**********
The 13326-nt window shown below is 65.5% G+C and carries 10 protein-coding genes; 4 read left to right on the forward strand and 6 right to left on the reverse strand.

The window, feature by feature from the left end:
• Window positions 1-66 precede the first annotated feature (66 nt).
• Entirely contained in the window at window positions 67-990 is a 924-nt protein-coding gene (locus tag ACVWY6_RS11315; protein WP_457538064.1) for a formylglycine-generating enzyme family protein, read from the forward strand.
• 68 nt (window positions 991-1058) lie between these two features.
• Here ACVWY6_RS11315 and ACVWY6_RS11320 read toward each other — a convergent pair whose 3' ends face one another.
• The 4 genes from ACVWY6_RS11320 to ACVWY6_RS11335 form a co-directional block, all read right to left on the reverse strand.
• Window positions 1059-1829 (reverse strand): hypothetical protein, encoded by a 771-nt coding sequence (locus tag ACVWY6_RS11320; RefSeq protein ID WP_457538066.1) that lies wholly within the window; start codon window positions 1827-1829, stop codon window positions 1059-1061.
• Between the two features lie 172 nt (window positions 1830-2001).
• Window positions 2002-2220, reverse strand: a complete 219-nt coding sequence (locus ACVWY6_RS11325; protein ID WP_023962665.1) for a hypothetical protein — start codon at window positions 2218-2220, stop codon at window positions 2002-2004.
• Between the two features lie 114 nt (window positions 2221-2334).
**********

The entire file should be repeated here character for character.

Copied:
The 13326-nt window shown below is 65.5% G+C and carries 10 protein-coding genes; 4 read left to right on the forward strand and 6 right to left on the reverse strand.

The window, feature by feature from the left end:
• Window positions 1-66 precede the first annotated feature (66 nt).
• Entirely contained in the window at window positions 67-990 is a 924-nt protein-coding gene (locus tag ACVWY6_RS11315; protein WP_457538064.1) for a formylglycine-generating enzyme family protein, read from the forward strand.
• 68 nt (window positions 991-1058) lie between these two features.
• Here ACVWY6_RS11315 and ACVWY6_RS11320 read toward each other — a convergent pair whose 3' ends face one another.
• The 4 genes from ACVWY6_RS11320 to ACVWY6_RS11335 form a co-directional block, all read right to left on the reverse strand.
• Window positions 1059-1829 (reverse strand): hypothetical protein, encoded by a 771-nt coding sequence (locus tag ACVWY6_RS11320; RefSeq protein ID WP_457538066.1) that lies wholly within the window; start codon window positions 1827-1829, stop codon window positions 1059-1061.
• Between the two features lie 172 nt (window positions 1830-2001).
• Window positions 2002-2220, reverse strand: a complete 219-nt coding sequence (locus ACVWY6_RS11325; protein ID WP_023962665.1) for a hypothetical protein — start codon at window positions 2218-2220, stop codon at window positions 2002-2004.
• Between the two features lie 114 nt (window positions 2221-2334).